This interview was originally broadcast on March 26, 2013.
During the debate over whether to invade Iraq, or whether to stay in Afghanistan, many people looked back to World War II, describing it as a good and just war — a war the U.S. knew it had to fight. In reality, it wasn't that simple. When Britain and France went to war with Germany in 1939, Americans were divided about offering military aid, and the debate over the U.S. joining the war was even more heated. It wasn't until two years later, when the Japanese bombed Pearl Harbor and Germany declared war against the U.S., that Americans officially entered the conflict.
But from 1939 through 1941, Americans were deeply divided between interventionism and isolationism.
"It's so easy, again, to look back and say, 'Well, all the things that the isolationists said were wrong,' " author Lynne Olson tells Fresh Air's Terry Gross. " ... But back then, you know, in '39, '40 and most of '41, people didn't know that. People had no idea what was going to happen."
Olson's book, Those Angry Days, shines the spotlight on the national debate over whether to go to war in Europe. President Franklin Roosevelt led the interventionist charge, while aviator Charles Lindbergh became an unofficial leader of the isolationist movement.
Because of Lindbergh's fervent isolationism, history has sometimes remembered him as a Nazi sympathizer, but Olson says that accusation is not quite accurate.
"He certainly was a racist in the sense that he thought people of northern European descent — i.e., whites — were inherently superior in every possible way to people who were not white, and the Germans obviously shared that view," Olson says.
Still, when the U.S. entered the war, Lindbergh wanted to fly for his country. Roosevelt wouldn't allow it, but Lindbergh's friends arranged for him to serve as a civilian consultant testing planes in the South Pacific.
"Charles Lindbergh was never happier than in a cockpit," Olson says. " ... He didn't really like politics at all, but [the cockpit] was his place."
On the question of Lindbergh's Nazi sympathies
"He admired the Germans' technological expertise. Bottom line: Charles Lindbergh was a technocrat. That's what he was really interested in, and the Germans were experts in technology. And he also admired what the Germans had done in terms of reviving country, and he certainly was sympathetic with Germany. Often he would say, 'You know, I don't approve of what they're doing to the Jews. I don't approve of their denial of freedoms,' but you never really got the sense that he felt very strongly about that."
On Americans not feeling connected to World War II Europe
"They looked on it kind of like a movie. ... It was something that just didn't affect them. We didn't have the technology. We didn't have the instant communication. We didn't have the ability to travel — the ability to travel quickly — to Europe that we have now. And so most Americans — not all, but most Americans, especially those who lived in the heartland — really didn't feel that they had anything in common with Europe. They hadn't been there. They thought this was a distant place that they really had nothing to do with, and they felt that way until 1940."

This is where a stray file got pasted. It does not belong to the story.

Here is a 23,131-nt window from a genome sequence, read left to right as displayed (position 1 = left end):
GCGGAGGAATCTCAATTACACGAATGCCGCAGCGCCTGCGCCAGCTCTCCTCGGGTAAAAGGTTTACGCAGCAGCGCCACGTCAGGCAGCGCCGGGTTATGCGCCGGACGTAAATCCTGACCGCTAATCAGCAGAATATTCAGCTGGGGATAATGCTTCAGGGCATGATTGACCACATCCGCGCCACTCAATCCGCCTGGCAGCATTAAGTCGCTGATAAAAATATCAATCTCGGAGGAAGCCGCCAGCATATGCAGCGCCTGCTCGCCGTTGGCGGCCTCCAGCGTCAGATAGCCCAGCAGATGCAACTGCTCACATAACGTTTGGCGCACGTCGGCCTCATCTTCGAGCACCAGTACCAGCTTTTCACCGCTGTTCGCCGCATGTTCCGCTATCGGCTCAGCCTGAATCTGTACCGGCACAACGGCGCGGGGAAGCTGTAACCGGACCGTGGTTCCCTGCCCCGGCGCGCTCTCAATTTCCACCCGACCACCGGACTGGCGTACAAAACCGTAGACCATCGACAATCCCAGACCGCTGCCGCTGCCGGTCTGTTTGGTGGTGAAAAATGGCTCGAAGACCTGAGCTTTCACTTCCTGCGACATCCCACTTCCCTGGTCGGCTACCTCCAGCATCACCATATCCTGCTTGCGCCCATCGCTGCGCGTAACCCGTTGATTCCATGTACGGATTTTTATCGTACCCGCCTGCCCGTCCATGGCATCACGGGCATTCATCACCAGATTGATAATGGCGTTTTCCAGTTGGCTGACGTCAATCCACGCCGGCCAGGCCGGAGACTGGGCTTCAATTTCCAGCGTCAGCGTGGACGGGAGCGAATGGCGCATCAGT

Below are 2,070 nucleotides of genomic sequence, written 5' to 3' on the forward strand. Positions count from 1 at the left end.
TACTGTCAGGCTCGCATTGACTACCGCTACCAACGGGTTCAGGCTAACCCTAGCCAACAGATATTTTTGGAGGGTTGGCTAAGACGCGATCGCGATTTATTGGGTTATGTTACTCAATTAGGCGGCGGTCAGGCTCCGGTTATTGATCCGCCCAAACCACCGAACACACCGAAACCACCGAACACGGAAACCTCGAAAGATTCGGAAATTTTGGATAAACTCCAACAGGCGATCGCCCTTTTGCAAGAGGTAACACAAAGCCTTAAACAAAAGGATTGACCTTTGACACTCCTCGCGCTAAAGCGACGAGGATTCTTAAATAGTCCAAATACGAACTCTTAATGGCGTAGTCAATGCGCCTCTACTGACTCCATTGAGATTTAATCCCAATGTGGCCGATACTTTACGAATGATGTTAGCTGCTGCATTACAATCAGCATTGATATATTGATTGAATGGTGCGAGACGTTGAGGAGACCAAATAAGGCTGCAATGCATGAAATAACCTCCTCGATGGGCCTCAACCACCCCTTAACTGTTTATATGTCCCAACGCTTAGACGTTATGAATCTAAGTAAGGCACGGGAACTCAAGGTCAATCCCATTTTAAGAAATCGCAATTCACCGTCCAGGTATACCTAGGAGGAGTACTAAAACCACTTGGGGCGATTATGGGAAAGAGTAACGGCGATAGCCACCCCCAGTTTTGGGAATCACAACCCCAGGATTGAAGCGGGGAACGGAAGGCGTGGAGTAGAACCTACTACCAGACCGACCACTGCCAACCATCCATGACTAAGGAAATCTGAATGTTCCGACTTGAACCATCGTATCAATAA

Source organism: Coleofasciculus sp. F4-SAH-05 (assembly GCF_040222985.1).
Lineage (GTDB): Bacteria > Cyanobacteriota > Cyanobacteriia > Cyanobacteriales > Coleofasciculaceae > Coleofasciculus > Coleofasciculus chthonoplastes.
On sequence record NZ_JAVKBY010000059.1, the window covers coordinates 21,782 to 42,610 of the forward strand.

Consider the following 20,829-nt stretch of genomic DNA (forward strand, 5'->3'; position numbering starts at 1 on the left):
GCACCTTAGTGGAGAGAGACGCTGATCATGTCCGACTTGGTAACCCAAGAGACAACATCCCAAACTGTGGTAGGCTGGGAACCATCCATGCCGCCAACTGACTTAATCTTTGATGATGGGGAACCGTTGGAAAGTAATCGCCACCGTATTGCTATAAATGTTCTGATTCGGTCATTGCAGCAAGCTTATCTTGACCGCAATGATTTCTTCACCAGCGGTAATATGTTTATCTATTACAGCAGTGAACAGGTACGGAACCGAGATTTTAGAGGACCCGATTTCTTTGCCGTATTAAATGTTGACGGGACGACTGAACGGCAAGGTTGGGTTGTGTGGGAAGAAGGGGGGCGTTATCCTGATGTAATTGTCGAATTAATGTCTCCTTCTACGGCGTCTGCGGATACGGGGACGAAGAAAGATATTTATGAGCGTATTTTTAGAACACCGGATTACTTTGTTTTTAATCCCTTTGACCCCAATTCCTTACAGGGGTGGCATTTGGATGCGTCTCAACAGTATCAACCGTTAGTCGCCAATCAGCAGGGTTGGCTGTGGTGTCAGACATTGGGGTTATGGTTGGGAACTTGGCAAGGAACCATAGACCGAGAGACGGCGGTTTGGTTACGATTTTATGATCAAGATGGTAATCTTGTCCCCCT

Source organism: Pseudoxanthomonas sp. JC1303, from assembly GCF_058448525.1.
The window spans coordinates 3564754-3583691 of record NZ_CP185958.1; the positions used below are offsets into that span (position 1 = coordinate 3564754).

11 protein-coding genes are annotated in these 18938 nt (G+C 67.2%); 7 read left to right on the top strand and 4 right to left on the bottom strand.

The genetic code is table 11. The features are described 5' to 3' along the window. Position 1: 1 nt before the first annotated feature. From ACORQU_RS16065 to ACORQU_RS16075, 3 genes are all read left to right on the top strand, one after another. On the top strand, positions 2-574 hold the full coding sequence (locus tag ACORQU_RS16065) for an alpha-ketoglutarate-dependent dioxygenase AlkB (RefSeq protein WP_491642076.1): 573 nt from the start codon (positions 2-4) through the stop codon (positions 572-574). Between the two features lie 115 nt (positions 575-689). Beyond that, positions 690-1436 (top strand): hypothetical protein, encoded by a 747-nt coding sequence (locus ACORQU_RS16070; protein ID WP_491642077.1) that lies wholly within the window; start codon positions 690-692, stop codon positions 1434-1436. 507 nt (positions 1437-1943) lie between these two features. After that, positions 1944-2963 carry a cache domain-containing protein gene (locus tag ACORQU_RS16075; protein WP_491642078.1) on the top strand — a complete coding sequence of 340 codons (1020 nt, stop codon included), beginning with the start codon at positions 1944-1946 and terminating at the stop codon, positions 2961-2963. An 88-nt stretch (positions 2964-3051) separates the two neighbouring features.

On the Selective Training and Service Act of 1940, the first peacetime conscription in U.S. history
"The conscription bill was one of the most unpopular pieces of legislation, at least in the beginning, because we only had had a draft twice in our history before: the Civil War and World War I. The idea of a standing army was anathema to most Americans, as it had been to the Founding Fathers. We just didn't do that. I mean, that was not in the American scheme of things, and a group of private citizens said that we needed — in order to be a well-prepared country, in case we had to get into this war or even to defend ourselves — ... a standing army. We needed a draft. We needed to draft a million young men to be prepared in case this war ever touched our shores."
On why many students opposed U.S. intervention in World War II
"Students felt strongly because they were going to be the ones, you know, on the front lines if we got into the war, and they felt incredibly strongly that the first world war hadn't worked and that all these young Americans had been killed, and they didn't want to be next. You know, when I was doing research on the book, that whole subject reminded me a lot of Vietnam in the '60s. There was a very big anti-war student movement before World War II. And we think of World War II as a good war, but, you know, that's in hindsight. It turned out in many ways it was a necessary war for us, but that wasn't clear back then and certainly not to a lot of Americans. And so these kids were basically saying, 'Hell no, we don't want to go to war. This is something we absolutely do not want to do.' And this major isolationist organization ... America First was founded by a bunch of Yale students — Yale law students and Yale undergraduates — and among them were young men who went on to have incredibly illustrious careers. ... Gerald Ford was a Yale law student, and he was one of the founders of America First. Potter Stewart, who later went on the Supreme Court, was also a founder. Sargent Shriver, the first head of the Peace Corps, was a founder, as was Kingman Brewster, who later became president of Yale and, quite ironically, U.S. ambassador to Great Britain. Among the students who supported America First were John F. Kennedy, who was a Harvard senior, and Kurt Vonnegut and a young prep school student named Gore Vidal."
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